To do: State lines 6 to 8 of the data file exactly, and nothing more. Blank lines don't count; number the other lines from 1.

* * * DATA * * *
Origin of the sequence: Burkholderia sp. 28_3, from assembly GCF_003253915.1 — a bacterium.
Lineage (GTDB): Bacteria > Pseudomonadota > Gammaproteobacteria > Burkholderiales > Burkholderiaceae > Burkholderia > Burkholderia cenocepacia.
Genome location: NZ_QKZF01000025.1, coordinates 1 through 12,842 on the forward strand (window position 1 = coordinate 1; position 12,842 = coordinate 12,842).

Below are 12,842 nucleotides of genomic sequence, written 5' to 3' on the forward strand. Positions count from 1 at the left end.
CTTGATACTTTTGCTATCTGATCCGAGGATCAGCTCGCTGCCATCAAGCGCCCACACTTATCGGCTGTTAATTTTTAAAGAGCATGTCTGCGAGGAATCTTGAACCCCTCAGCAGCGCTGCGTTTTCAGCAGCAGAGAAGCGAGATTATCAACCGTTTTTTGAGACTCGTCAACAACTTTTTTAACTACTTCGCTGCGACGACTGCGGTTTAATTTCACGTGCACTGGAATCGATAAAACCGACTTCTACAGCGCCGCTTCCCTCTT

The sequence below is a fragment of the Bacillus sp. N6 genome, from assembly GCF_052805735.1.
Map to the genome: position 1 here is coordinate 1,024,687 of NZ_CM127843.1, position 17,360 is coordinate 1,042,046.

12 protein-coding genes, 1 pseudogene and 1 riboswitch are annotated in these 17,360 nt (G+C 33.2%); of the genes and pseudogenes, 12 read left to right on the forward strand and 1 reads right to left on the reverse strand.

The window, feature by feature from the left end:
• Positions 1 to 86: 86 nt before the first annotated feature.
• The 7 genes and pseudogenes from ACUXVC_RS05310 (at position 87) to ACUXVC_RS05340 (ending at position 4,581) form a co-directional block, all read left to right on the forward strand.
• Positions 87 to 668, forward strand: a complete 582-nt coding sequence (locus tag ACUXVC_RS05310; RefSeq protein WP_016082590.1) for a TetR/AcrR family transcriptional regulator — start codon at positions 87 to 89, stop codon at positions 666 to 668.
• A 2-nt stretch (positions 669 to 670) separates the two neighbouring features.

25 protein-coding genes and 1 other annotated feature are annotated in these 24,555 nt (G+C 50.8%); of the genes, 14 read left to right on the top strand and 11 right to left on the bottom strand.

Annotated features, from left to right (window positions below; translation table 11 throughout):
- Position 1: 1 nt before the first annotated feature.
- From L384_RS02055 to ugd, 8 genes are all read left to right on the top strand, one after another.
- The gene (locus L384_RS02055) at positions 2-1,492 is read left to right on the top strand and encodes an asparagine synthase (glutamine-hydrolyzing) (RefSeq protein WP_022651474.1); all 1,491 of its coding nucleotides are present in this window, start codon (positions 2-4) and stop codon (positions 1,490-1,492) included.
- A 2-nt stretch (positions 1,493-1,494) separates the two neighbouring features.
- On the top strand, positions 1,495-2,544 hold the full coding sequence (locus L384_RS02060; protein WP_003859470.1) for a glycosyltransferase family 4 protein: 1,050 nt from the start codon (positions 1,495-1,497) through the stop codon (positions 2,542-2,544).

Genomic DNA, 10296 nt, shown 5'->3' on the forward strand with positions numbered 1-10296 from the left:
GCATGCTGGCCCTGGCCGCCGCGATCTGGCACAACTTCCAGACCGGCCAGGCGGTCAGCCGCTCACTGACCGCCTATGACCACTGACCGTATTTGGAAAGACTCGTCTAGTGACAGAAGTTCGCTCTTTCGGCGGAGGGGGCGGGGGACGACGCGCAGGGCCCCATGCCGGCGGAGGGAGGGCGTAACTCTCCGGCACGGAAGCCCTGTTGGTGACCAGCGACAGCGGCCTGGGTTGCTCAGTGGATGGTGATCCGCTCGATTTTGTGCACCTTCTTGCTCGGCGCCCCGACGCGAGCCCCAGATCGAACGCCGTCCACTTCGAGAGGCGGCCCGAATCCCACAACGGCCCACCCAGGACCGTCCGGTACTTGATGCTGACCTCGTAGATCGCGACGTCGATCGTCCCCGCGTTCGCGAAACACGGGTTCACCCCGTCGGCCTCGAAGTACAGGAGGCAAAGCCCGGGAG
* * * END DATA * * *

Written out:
The sequence below is a fragment of the Bacillus sp. N6 genome, from assembly GCF_052805735.1.
Map to the genome: position 1 here is coordinate 1,024,687 of NZ_CM127843.1, position 17,360 is coordinate 1,042,046.

12 protein-coding genes, 1 pseudogene and 1 riboswitch are annotated in these 17,360 nt (G+C 33.2%); of the genes and pseudogenes, 12 read left to right on the forward strand and 1 reads right to left on the reverse strand.